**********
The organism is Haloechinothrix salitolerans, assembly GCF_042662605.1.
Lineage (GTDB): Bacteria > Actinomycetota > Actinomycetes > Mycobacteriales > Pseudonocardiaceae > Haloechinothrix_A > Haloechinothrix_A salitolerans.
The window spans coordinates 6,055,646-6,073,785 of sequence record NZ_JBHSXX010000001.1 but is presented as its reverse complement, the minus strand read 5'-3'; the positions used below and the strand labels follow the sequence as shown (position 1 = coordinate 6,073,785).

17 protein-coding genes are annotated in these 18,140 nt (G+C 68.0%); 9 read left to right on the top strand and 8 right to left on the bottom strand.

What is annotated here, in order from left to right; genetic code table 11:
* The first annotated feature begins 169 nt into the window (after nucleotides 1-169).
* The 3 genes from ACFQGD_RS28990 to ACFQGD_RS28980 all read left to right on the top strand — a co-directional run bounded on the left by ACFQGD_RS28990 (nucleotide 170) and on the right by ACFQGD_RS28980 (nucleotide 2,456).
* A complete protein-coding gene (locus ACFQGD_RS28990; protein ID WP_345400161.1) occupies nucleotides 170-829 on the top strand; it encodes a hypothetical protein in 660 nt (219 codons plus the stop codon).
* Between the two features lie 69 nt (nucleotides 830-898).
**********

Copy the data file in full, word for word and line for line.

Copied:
The organism is Haloechinothrix salitolerans, assembly GCF_042662605.1.
Lineage (GTDB): Bacteria > Actinomycetota > Actinomycetes > Mycobacteriales > Pseudonocardiaceae > Haloechinothrix_A > Haloechinothrix_A salitolerans.
The window spans coordinates 6,055,646-6,073,785 of sequence record NZ_JBHSXX010000001.1 but is presented as its reverse complement, the minus strand read 5'-3'; the positions used below and the strand labels follow the sequence as shown (position 1 = coordinate 6,073,785).

17 protein-coding genes are annotated in these 18,140 nt (G+C 68.0%); 9 read left to right on the top strand and 8 right to left on the bottom strand.

What is annotated here, in order from left to right; genetic code table 11:
* The first annotated feature begins 169 nt into the window (after nucleotides 1-169).
* The 3 genes from ACFQGD_RS28990 to ACFQGD_RS28980 all read left to right on the top strand — a co-directional run bounded on the left by ACFQGD_RS28990 (nucleotide 170) and on the right by ACFQGD_RS28980 (nucleotide 2,456).
* A complete protein-coding gene (locus ACFQGD_RS28990; protein ID WP_345400161.1) occupies nucleotides 170-829 on the top strand; it encodes a hypothetical protein in 660 nt (219 codons plus the stop codon).
* Between the two features lie 69 nt (nucleotides 830-898).